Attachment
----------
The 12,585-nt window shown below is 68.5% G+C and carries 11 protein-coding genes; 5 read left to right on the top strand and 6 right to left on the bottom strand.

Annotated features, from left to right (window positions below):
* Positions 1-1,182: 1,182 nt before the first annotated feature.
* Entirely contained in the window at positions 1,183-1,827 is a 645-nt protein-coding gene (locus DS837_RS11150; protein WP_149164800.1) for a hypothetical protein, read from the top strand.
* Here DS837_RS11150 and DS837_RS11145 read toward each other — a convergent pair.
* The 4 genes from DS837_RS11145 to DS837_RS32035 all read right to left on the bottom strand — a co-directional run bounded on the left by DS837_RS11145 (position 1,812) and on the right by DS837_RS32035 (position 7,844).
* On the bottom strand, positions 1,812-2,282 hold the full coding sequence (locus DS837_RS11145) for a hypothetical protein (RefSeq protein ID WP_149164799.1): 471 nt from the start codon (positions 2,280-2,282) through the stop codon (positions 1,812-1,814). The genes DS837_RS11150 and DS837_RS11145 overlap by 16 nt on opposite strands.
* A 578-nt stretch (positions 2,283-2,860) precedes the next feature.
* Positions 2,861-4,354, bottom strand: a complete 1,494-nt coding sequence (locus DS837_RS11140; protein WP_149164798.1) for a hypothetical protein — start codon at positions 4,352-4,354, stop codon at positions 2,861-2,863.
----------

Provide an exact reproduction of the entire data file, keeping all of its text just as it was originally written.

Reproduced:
The 12,585-nt window shown below is 68.5% G+C and carries 11 protein-coding genes; 5 read left to right on the top strand and 6 right to left on the bottom strand.

Annotated features, from left to right (window positions below):
* Positions 1-1,182: 1,182 nt before the first annotated feature.
* Entirely contained in the window at positions 1,183-1,827 is a 645-nt protein-coding gene (locus DS837_RS11150; protein WP_149164800.1) for a hypothetical protein, read from the top strand.
* Here DS837_RS11150 and DS837_RS11145 read toward each other — a convergent pair.
* The 4 genes from DS837_RS11145 to DS837_RS32035 all read right to left on the bottom strand — a co-directional run bounded on the left by DS837_RS11145 (position 1,812) and on the right by DS837_RS32035 (position 7,844).
* On the bottom strand, positions 1,812-2,282 hold the full coding sequence (locus DS837_RS11145) for a hypothetical protein (RefSeq protein ID WP_149164799.1): 471 nt from the start codon (positions 2,280-2,282) through the stop codon (positions 1,812-1,814). The genes DS837_RS11150 and DS837_RS11145 overlap by 16 nt on opposite strands.
* A 578-nt stretch (positions 2,283-2,860) precedes the next feature.
* Positions 2,861-4,354, bottom strand: a complete 1,494-nt coding sequence (locus DS837_RS11140; protein WP_149164798.1) for a hypothetical protein — start codon at positions 4,352-4,354, stop codon at positions 2,861-2,863.